anymore.
    --
    You can talk about us, but you can't talk without us!
    US Army Signal Corps!!

    http://www.geocities.com/davidcasey98

    Remove IH8SPAM to reply by email!
     
    David Casey, Oct 5, 2004
    #55
  16. Jeff Gillan

    S.Lewis Guest

    ......and, of course, Dell will be glad to sell the poster a replacement
    system board at confiscatory prices and you'll be more than happy to install
    it for him should a power bump or a corrupted or damaged floppy diskette
    cause his flash go badly.

    Please note that Dell also said that its own Dimension XPS B wasn't
    compatible with WinXP, or that its XPS R couldn't use DIMMs of capacities
    higher than 128mb (or handle a maximum capacity of more than 384mb), or that
    the XPS T would only support a PIII 850mhz CPU at it's maximum range, or....

    I do mean well when I advise not to flash one's BIOS on a casual whim, but
    rather to do so ONLY to gain necessary system function or to correct present
    errors or malfunction.

    It's generally a lot easier to recover from a faulty service pack or OS
    install than to do so from a bad flash.

    To me, that's plenty meaningful - right now in the present.

    Speaking of meaningful, here's a phone number you'll want to jot down:
    800-999-3355 Ext 69937. That's Dell spare parts.


    Stew
     
    S.Lewis, Oct 5, 2004
    #56
  17. Jeff Gillan

    Ron Reaugh Guest

    No, it affected Intel mobos too during RC2. Intel came out with the fix on
    about Aug. 7 but many in distribution did NOT have the fix yet. Those Intel
    mobo user hung unless of course they were intelligent and 'always flashed
    the latest mobo BIOS carefully'. Some non-Intel mobos already had an
    appropriate BIOS before this. Some didn't get it until later in August.
    Only when using a Prescott or Celeron D.
    Yes, this was a major faux paux by both MS and Intel as the issue was
    originally detected in June under RC2.

    The important issue for this thread is that it has become industry standard
    for BIOSs to be black boxes. Very little about them is documented including
    but not limited to which microcode levelS are included in which BIOS
    version. A new BIOS always contains much more than what the readme says.
    In fact if there is no superficial/public reason for a new BIOS then one
    sees it appear with NO readme.

    Back around 2000 when real computer pros realized this about BIOSs and when
    new BIOSs began to rarely cause serious problems, most figured out that the
    rule of thumb that they used was 'always flash the latest mobo BIOS
    carefully'. That's still the correct rule. You'll end up in the long run
    spending more time and hassle and dollars by NOT following this rule. The
    risk of a bad flash if done carefully is miniscule. One is more likely to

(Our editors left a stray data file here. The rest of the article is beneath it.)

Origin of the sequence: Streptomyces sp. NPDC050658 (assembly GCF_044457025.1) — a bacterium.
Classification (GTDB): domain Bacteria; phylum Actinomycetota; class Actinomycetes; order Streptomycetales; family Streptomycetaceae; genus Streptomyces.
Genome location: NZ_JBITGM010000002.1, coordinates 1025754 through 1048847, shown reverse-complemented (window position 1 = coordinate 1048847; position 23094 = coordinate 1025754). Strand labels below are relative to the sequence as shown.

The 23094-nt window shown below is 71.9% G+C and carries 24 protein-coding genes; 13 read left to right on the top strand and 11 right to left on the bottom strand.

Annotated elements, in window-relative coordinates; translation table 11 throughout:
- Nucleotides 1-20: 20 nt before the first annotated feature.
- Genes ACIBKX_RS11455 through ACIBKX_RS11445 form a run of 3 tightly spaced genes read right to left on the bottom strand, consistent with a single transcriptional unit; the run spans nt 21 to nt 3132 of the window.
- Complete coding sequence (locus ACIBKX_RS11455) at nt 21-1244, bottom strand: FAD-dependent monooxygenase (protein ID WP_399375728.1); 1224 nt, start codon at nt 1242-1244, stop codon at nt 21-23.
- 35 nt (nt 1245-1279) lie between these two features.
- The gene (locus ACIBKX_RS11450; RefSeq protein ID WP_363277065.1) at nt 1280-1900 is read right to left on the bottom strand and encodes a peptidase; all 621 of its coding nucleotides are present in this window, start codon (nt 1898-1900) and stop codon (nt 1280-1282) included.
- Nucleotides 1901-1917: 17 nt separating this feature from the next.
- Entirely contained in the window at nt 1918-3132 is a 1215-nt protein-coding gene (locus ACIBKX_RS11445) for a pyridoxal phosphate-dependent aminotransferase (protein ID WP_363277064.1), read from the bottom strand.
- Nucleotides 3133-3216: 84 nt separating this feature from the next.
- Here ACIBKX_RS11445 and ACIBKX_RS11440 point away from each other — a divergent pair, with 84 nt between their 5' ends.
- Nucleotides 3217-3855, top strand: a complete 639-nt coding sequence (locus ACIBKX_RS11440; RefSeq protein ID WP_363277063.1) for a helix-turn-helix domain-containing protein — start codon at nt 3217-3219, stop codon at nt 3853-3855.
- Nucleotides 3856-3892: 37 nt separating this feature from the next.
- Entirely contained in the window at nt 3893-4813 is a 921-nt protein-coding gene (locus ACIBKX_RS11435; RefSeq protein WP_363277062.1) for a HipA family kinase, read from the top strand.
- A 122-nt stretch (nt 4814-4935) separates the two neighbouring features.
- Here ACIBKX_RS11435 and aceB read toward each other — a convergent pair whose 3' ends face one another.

destroy their mobo during a debugging session trying to figure out a bug
    that the latest BIOS would have fixed. Stay ahead of any problems and flash
    the latest BIOS carefully. They don't create new BIOSs just for fun.
    Sooner or later you will get bit by not having the latest mobo BIOS.

    In many cases those who followed this rule did NOT suffer from the SP2
    Prescott microcode issue described above.
    Exactly...wannabee experts without long and deep PC experience.
    And became an old wives' tale.
    And very often if you end up in a technical support call debug session then
    one of the first things you'll be asked is if you have the latest mobo BIOS
    and if not then flash. That is true whether the TS call is for your mobo or
    display card or for your GPS mapping program etc. Get ahead of that and
    flash preemptively just like installing the latest device drivers or program
    fixes or service packs.
     
    Ron Reaugh, Oct 5, 2004
    #57
  18. Jeff Gillan

    Ron Reaugh Guest

    You can't tell when it will stop working nor why it does. Did you also wait
    to turn on your virus checker after you HD goes blank?
    A cretin destroyed a couple of mobos and created a cretin rule...we all
    figured that out. Now the cretin rule should die a proper death.
     
    Ron Reaugh, Oct 5, 2004
    #58
  19. Jeff Gillan

    Ron Reaugh Guest

    One doesn't flash carefully in an enviroment where a power 'bump' is likely.
    Being cautious in that fashion the odds of your mythical power 'bump' during
    the 15 second critical period of the flash becomes miniscule.
    Floppy problems NEVER cause bad flashes...get a clue.
    NO, it's often easier to recover from a problem flash. Most the time an
    interrupted flash does NOT end with an unbootable system.
     
    Ron Reaugh, Oct 5, 2004
    #59
  20. Jeff Gillan

    Craig Willis Guest

    Hi David -

    I snipped most of your reply. I'm not in the mood to reply per jab. And
    most of what you write is nonsense. There are obvious power failure
    warnings in the BIOS instructions. A thunderstorm is in there... And then
    ther's the typical well padded layer of common sense /most/ people possess.

    As you dismiss Dell tech support's advice, what are your credentials and why
    have I not seen the Casey Inspiron series?

    ....
     
    Craig Willis, Oct 5, 2004
    #60